With over half the year already gone, now is a good time to check to see if you’re on track to have approximately the right Federal income tax withholding amount deducted from your paychecks.
The problem with not having the correct Federal income tax withholding amount for the year is that:
• If your taxes are significantly underwithheld for the year, you risk being hit with a nondeductible IRS interest rate penalty; and
• If your taxes are significantly overwithheld for the year, you’re basically making an interest-free loan to the government when you could be putting that money to work for you.
Neither situation is good. The simplest way to correct your Federal income tax withholding amount is by turning in a new Form W-4 (“Employee’s Withholding Allowance Certificate”) to your employer. Taking this action now will adjust the Federal income tax withholding amount that’s withheld from your paychecks for the rest of 2014.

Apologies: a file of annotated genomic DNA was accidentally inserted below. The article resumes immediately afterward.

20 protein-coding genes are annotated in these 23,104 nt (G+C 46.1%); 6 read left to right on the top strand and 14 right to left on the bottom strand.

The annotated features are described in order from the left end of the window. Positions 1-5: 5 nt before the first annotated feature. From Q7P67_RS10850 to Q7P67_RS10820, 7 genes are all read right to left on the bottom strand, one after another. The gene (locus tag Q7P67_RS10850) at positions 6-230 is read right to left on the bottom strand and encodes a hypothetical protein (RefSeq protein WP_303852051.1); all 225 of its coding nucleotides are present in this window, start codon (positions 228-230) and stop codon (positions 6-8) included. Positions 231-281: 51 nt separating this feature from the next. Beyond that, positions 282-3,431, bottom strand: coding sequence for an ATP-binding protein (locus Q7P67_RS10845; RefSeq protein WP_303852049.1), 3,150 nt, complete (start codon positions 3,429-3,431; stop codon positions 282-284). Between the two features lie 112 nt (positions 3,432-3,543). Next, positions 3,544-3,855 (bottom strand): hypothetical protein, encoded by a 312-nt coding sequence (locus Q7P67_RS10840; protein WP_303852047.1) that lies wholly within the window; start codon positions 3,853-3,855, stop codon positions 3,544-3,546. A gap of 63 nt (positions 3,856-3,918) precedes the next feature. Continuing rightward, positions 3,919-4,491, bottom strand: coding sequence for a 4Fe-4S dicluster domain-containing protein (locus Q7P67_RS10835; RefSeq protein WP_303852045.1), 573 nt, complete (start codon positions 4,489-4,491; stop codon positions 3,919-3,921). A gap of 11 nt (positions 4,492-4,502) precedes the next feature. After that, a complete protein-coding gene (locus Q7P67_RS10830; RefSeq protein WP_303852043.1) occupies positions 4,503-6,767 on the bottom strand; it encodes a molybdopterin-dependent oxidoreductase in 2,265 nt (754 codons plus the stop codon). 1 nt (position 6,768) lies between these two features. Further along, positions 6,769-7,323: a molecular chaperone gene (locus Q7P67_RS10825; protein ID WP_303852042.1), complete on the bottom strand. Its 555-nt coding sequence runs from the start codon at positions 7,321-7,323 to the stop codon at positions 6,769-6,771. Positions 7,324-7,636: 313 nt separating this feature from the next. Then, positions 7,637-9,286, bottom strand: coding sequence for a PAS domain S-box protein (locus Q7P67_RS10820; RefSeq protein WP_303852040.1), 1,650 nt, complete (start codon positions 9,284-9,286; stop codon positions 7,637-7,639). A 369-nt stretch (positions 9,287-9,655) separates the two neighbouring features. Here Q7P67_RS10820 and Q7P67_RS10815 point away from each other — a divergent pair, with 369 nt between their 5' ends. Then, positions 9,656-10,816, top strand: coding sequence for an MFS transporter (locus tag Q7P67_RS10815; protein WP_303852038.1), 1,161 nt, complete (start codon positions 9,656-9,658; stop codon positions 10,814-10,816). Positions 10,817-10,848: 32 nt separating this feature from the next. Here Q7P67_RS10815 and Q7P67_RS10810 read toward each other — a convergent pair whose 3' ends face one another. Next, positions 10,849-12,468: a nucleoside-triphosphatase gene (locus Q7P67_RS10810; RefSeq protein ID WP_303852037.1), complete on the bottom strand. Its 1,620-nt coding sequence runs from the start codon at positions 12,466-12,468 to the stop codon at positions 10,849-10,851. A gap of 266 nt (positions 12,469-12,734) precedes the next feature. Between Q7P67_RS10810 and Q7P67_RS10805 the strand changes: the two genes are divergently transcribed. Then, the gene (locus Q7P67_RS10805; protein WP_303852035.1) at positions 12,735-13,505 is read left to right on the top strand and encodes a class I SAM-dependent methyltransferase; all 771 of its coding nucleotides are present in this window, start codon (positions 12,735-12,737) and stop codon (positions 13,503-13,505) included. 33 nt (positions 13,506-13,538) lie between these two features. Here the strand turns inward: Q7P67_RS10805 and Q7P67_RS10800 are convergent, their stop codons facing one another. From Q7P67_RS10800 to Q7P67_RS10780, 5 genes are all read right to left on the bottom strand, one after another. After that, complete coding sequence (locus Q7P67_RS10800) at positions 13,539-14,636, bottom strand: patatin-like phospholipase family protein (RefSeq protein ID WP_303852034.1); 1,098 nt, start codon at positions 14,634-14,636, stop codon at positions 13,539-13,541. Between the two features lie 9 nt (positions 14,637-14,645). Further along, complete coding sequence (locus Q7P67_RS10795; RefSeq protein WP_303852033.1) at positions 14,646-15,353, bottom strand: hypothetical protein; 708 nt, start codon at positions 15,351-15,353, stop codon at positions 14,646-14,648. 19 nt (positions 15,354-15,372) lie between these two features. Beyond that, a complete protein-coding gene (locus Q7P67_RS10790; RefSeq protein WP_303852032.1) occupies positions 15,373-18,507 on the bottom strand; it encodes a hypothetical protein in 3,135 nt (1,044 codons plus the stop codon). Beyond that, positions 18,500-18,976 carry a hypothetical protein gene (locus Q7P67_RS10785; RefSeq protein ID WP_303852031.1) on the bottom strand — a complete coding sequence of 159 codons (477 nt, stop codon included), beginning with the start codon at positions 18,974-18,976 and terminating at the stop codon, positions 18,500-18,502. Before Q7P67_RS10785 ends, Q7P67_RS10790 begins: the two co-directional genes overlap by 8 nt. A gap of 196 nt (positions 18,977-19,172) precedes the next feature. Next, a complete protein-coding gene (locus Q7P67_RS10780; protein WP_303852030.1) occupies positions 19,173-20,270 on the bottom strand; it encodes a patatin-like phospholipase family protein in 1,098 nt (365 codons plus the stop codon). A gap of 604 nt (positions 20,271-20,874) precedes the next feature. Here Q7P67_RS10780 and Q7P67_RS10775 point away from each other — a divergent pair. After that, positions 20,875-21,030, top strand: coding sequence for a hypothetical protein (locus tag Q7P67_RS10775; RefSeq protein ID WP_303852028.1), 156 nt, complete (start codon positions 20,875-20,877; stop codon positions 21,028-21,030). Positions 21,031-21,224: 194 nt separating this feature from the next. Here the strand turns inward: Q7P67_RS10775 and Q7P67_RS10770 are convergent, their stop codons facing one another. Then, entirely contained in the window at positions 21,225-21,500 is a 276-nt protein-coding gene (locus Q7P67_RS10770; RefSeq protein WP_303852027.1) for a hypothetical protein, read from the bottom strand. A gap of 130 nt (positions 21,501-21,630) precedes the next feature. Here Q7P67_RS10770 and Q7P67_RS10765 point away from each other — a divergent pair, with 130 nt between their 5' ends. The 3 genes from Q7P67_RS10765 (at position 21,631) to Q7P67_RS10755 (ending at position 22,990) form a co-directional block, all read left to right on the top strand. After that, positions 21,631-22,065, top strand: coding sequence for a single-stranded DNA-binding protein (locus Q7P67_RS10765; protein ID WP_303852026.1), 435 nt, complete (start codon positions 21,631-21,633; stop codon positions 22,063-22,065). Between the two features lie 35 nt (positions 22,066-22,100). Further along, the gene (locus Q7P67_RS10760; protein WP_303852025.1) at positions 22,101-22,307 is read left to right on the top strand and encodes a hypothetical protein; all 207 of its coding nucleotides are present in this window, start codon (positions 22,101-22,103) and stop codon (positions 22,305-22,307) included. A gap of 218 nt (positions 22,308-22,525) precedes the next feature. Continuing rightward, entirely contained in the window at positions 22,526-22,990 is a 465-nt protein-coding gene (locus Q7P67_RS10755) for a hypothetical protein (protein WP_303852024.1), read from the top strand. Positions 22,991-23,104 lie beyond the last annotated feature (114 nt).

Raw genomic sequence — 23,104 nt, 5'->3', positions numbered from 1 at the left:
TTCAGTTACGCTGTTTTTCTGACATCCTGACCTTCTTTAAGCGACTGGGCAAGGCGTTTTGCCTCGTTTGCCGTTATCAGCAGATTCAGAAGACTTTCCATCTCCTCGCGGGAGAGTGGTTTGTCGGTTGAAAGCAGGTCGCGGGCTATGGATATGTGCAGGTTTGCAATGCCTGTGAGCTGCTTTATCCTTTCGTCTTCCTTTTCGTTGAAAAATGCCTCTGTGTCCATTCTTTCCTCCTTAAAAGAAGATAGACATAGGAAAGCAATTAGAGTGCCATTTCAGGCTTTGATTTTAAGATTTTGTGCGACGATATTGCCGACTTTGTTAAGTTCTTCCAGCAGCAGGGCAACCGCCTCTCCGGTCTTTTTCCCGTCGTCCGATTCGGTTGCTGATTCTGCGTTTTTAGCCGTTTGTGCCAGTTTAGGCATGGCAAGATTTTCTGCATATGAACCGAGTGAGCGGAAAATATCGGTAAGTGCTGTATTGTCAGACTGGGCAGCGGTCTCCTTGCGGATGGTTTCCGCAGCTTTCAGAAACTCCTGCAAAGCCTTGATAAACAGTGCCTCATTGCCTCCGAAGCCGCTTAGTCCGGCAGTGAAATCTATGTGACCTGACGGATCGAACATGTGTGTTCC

How to Adjust Your Federal Income Tax Withholding Amount
Specifically, you can adjust your withholding by increasing or decreasing the number of allowances claimed on your Form W-4. The more allowances claimed, the lower the withholding from each paycheck; the fewer allowances claimed, the greater the withholding. If claiming zero allowances for the rest of the year still wouldn’t result in enough extra withholding, you can ask your employer to withhold an additional amount of federal income tax from each paycheck.
While filling out a new Form W-4 seems like something that should be quick and easy, it’s not necessarily so as tax rules are neither quick nor easy. Fortunately, there’s an online, Form W-4 calculator, that can help to make the job simpler. It’s pretty easy to use once you assemble information about your expected annual income and expenses, plus your most recent pay stub and tax return.
While the IRS calculator isn’t perfect, using the calculator to make withholding allowance changes on a new Form W-4 filed with your employer will likely get you closer to where you need to land for the year, especially if you believe you’re likely to be significantly under-withheld or overwithheld for this year.
Of course, if you want more precise results, consult with your Untracht Early advisor on your tax projection.